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Autoweek Covers the HRE Classic Series

September 29th, 2014

Alan Peltier, president of HRE Wheels, worked at Northrup-Grumman for eight years, on the B2 bomber, before joining HRE Wheels. That was 15 years ago. He might not be able to divulge all the secrets of the stealth bomber, but he will tell you everything there is to know about making wheels: how to turn barrels on a vertical lathe, then mill each wheel on a four-axis machine, three hours per wheel. He'll tell you how it's all done just outside of San Diego -- by the same company that supplied OEM wheels for the Saleen S7, Shelby SSC Ultimate Aero, and even the Vector, possibly the most reliable part on it.

HRE made a splash a few years ago with its Vintage line, faithful reproductions of turbines, basket-weaves, telephone dials, and Ferrari F40 big-blocks. Now, the purveyors of wheels for modern exotica is looking back to the 1990s (mostly) with its latest line of wheels.

"We were sort of looking back at our own history," said Peltier, "from the 90s and early 2000s, saying, 'what were the styles that we really liked, what were the styles that were really popular?'"

The Classic Series draws from HRE's own past, all five-spokes and meshes and 305s and 309s known by number to HRE obsessives. Founded in 1978, the company has had plenty of time to cultivate fans. There are ten wheels in the collection, five designs in three-piece and monoblock forms.

On sale already, the Classic Series is available in diameters from 18 to 22 inches, with widths ranging from 7 to 14 inches. Perfect for modern sports cars. The wheels will retail for around $6,000 per set; for HRE, that's inexpensive. Their priciest set, the P1 series, can cost up to $2,300 per wheel, nearly $9,000 to shod a Ferrari 458, Lamborghini Aventador, or Porsche 911. Of course, the notion goes: if you're spending six figures on a car, what's another couple grand?

"We started developing them in late June," said Peltier. "The designs are obviously much more simple than our more expensive styles, so the design time was fairly simple. And we had a good sense of what we wanted them to look like. So getting them through that, and testing them, and everything, was actually a fairly fast process."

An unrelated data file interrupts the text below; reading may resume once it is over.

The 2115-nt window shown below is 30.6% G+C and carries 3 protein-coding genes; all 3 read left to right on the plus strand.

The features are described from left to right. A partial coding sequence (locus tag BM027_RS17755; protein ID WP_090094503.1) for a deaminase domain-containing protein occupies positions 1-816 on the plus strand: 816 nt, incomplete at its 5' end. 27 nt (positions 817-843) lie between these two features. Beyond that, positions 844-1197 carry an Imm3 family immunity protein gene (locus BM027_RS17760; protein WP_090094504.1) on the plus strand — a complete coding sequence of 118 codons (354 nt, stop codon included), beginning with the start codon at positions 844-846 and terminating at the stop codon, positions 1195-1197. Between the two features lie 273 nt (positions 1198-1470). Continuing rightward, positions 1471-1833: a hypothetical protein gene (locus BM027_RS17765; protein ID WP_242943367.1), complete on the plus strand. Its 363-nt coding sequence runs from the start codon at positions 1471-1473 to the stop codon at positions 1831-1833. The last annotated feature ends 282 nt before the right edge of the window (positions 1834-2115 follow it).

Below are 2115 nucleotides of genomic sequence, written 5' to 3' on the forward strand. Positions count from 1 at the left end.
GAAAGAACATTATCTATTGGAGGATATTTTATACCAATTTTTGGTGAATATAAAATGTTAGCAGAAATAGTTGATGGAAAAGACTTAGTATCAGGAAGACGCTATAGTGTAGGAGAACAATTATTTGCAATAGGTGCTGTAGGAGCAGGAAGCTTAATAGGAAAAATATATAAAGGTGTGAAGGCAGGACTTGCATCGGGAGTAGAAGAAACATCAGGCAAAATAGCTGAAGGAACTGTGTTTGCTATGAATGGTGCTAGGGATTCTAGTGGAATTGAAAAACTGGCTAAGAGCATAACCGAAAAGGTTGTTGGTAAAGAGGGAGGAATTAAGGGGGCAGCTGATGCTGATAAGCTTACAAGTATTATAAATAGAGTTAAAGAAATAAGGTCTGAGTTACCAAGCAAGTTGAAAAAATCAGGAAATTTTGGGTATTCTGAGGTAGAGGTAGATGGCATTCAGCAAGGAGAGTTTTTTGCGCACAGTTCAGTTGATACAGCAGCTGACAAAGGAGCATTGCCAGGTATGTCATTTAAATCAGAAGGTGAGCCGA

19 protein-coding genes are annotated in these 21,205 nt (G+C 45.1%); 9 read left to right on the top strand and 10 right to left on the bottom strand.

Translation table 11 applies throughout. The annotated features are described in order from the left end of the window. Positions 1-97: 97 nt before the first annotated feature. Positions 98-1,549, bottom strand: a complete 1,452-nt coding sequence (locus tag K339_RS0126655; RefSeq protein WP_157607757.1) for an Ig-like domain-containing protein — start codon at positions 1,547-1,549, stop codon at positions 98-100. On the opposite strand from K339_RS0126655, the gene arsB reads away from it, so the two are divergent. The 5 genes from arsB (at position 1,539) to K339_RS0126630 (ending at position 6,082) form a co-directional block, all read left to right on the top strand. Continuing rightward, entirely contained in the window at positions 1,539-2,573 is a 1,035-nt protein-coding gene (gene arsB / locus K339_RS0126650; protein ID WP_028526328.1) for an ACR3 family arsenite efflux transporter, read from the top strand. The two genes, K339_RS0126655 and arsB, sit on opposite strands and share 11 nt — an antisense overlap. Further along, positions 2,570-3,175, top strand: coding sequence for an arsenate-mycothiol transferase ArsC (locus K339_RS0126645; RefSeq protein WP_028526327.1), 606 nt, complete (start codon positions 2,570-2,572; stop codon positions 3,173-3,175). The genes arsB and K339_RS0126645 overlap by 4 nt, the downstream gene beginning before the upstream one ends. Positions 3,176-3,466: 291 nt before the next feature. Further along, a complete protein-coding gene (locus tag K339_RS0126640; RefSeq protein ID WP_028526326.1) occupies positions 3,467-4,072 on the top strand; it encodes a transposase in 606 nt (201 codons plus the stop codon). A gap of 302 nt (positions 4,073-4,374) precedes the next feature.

"Car design has evolved so much since the 1990s -- everything's more angular now, with hard lines supplanting rounded profiles -- and as such, the wheels aren't exactly carbon copies of the past: they're ever-so-slightly tweaked. "Those styles back in the day were all really soft!" said Peltier. "So if we turned around and just made those styles, they wouldn't work very well with today's cars. We wanted to make them more applicable on today's cars, but also to throw it on a 458 or a 991, it was gonna be cool."

"People were like, 'those [Vintage] wheels were cool, but can you make a 540 again? Can you make a 441?' So the wheels…were retired over time, the styling was no longer applicable, the engineering standards got raised, and we just retired them. We can still make them, we still have the programs, we just don't want to."

Ultimately, the Classic Series embraces the chic Eighties revival we've seen of late -- a revival that has seen Duran Duran pimping Miatas, Countaches selling for big bucks, Lotus Esprits drifting, and Jerry Wiegert growing out his mullet. Peltier was excited by this. "You know what? From Europe, we actually got two inquiries on the Lancia. Yeah! Cuz they liked it! People are like, "I've got a Delta Integrale, I want wheels." He laughed. "So that's awesome.

"I think what's neat right now is, we're starting to see such interest right now in the used car market, with the 90s cars going up in value, and people really wanting to buy those cars and put something on.

"We're already getting calls from people with 964s, stuff like that, going, "ah, that's really cool!" Cuz you don't get a 964 in here very often. You get 991 Turbos."

Photos and words by Blake Z. Rong for Autoweek

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